Back when Steven Baxter was first hired as a school resource officer in 1997, Lincoln County Schools was one of the few counties left that didn’t have SROs. Baxter was one of two other individuals who were hired for these positions and he was the first to come on board.
“I was working with the Charlotte Police Department when they were talking about starting the program,” Baxter said. “Bill Beam, who was the chief deputy at the time, called and talked to me about it. My father worked here and I basically knew everybody here. They knew I had some interest in leaving because my son had just been born and I was missing a whole lot working down there.”
Baxter worked as an SRO at West Lincoln High School for 22 years. He now works undercover.
Fast forward to the 2018-2019 school year when SROs were added, for the first time, to all four Lincoln County Schools middle schools and to both campuses of Lincoln Charter School.
“I felt like eventually we’d get SROs for middle schools, because we were one of the few counties without SROs in middle schools,” Baxter said.
Of course, things changed dramatically over the 22 years that Baxter worked as an SRO. One of the biggest changes was social media. When he first started, there wasn’t Facebook or Instagram or Snapchat.
“That’s a big part of the social life of teenagers now,” he said. “My daughter’s 14, she just started high school this year and it’s constantly that phone. It affects the whole atmosphere of the school. Kids today don’t get the opportunity, at the end of the day, to get a break from school and the peer pressure. Because of social media, it goes home with them and that isn’t just for high school kids.”
Smoking cigarettes was a problem when Baxter worked as an SRO but that’s evolved into vaping, which is much harder to police at both the high and middle schools.
It was an adjustment for Baxter to go from working as a police officer in Charlotte to the school he graduated from.
“I think I was expecting it to be the same school, but it was different,” he said. “The kids adjusted well to having an officer there. When I first came to work here, my intention was to work in the schools for a couple of years and then go back to patrol, but I found my niche. I liked it. I still enjoy the kids and the young people. I think it was time to let someone else come in.”
Baxter frequently gets kidded that they were going to name a wing or gym at West Lincoln High School after him.
With the additional SROs, Sheriff Bill Beam requested a new position from the Lincoln County Board of Commissioners to supervise them. The salaries of SROs are paid by the schools for 10 months but this supervisor position is funded under the sheriff’s office budget. Prior to that, the SROs were supervised by the district sergeant so there wasn’t a lot of cohesion or communication.
Lincoln County Sheriff’s Office First Sgt. Richard Calhoun applied for and got the job.
“The sheriff had been speaking with some other sheriffs on how they were managing the SROs and a lot of them had a management position in place,” Calhoun said. “We have nine SROs now. I was promoted into this position in July so I’m in the early stages of learning how to develop, maintain and monitor them.”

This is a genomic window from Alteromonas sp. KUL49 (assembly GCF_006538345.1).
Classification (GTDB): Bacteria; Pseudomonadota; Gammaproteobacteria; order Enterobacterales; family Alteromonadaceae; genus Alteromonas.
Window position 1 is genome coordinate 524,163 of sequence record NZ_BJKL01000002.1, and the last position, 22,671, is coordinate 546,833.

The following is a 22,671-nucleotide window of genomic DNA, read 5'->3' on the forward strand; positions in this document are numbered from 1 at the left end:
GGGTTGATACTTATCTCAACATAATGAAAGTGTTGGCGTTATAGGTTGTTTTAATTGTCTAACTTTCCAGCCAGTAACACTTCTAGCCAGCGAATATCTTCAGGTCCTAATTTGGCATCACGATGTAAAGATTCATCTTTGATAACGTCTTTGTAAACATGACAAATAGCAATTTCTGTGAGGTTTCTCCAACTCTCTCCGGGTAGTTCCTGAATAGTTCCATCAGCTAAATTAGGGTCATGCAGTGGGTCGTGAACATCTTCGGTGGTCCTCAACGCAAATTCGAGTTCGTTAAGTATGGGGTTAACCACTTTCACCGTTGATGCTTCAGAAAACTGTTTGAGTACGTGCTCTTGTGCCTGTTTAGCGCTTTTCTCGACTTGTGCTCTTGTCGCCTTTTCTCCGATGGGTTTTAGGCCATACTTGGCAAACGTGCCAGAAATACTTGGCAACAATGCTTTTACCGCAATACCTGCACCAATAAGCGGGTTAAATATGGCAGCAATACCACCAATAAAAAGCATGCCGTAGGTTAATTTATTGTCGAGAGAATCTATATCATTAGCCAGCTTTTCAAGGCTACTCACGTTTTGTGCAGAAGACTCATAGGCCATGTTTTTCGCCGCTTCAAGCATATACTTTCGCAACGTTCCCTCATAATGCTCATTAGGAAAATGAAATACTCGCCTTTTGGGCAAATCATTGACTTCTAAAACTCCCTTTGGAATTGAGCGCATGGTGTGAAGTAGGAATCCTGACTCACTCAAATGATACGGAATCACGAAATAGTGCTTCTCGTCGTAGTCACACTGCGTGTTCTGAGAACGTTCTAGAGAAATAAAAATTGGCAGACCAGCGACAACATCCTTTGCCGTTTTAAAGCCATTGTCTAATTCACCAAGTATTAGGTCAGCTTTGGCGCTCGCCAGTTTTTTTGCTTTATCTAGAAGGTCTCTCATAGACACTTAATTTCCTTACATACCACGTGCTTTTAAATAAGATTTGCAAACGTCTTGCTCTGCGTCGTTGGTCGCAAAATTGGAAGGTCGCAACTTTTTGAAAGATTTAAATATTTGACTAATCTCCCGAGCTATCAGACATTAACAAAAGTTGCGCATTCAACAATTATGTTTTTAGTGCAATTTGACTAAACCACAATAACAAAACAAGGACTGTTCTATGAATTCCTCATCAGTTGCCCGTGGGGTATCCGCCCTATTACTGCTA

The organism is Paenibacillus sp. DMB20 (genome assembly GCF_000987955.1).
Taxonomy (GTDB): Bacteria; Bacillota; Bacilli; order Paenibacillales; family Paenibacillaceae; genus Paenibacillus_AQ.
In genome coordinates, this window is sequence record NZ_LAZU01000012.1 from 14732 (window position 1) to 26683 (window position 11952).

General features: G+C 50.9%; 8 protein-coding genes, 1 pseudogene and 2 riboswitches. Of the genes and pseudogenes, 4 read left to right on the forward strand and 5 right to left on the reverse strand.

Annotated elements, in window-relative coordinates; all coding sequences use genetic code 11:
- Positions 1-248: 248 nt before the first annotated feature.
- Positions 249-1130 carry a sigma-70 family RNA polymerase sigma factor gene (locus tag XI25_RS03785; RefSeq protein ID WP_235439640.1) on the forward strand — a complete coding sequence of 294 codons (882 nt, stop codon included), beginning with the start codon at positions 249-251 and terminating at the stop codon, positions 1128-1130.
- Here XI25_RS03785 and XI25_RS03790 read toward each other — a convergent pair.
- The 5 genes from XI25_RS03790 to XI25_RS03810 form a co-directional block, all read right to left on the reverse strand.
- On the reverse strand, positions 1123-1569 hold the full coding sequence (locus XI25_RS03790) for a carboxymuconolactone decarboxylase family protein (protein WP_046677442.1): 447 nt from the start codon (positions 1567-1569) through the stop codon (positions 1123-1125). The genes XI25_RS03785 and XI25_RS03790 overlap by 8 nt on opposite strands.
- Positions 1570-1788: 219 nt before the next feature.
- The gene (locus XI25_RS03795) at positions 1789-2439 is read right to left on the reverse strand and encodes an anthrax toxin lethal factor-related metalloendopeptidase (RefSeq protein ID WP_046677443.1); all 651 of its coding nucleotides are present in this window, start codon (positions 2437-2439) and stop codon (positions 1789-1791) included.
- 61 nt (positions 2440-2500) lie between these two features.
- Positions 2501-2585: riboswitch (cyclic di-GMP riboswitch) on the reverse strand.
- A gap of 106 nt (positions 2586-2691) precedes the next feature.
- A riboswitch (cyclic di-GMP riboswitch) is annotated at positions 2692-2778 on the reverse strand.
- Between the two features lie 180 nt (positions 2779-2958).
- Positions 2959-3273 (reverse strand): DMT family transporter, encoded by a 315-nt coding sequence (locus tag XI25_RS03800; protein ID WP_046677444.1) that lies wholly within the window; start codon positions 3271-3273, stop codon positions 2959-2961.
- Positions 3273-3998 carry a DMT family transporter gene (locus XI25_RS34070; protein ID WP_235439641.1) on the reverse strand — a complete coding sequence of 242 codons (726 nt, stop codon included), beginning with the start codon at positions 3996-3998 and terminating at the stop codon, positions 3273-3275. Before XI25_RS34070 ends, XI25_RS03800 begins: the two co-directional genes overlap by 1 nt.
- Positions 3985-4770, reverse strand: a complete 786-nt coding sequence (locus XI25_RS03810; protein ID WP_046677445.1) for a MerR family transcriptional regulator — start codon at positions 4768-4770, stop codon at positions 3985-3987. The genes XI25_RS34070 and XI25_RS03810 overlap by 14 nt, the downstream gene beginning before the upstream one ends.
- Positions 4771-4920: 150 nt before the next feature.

Calhoun’s management experience comes from his years working in real estate acquisition and investments. Prior to starting with the sheriff’s office in 2009, Calhoun developed upscale golf courses until the market crashed. He had a lot of friends in law enforcement, which was what swayed him in that direction and fell in love with it. He’s never worked as an SRO, having most recently worked as a detective.
On a regular basis, Calhoun in communication with the SROs to assesses school vulnerability, seeing what’s being done correctly or incorrectly. If a SRO is out for the day, Calhoun fills in and he’s constantly in the schools checking with the officers to see if they need anything and how he can help them.
“There’s always something going on, whether it be student conflict or an issue with the administration,” he said. “It’s very busy and there’s rarely a boring moment. I don’t think there can ever be a building that’s a fortress. You’re always going to have, to an extent, security concerns. Part of my job is to work between the sheriff’s office and school administration to close those gaps. Priority one is to keep our students safe.”
Being a SRO is a very different job than what most deputy sheriffs or police officers do. It takes a special person to fill that job.
“The person has to be self-motivated,” Calhoun said. “If you’re in a school all day and kids are in class, it has to be someone who’s not going to sit in their office all day. It has to be someone who can talk to people and relate to these kids and form relationships. That’s the key to a good SRO.”
Even though safety is important, building the relationships are probably just as important, Calhoun added, even with the middle schools. Showing them that police are good people. Some children may come from backgrounds where they don’t know that.
“A lot of our SROs reach out and go the extra mile doing things for the kids who are underprivileged,” he said. “I had one SRO that was mentoring a kid and he needed shoes to play sports which the SRO went out and bought for him. He wanted him to have them.”
When Beam opened up this position, 16 different people applied for it, all of whom were interviewed. It was the consensus of a board of supervisors who did the interviews that Calhoun would be the best person for the job. While his primary job is overseeing the SROs in the middle and high schools, sometimes issues come up in elementary schools which Calhoun handles, according to Beam. If there’s traffic issues, he works with those as well to try to settle those.
“These kids are the most prized possession of every resident in Lincoln County,” Calhoun said. “It’s a large task and something we take extremely seriously.”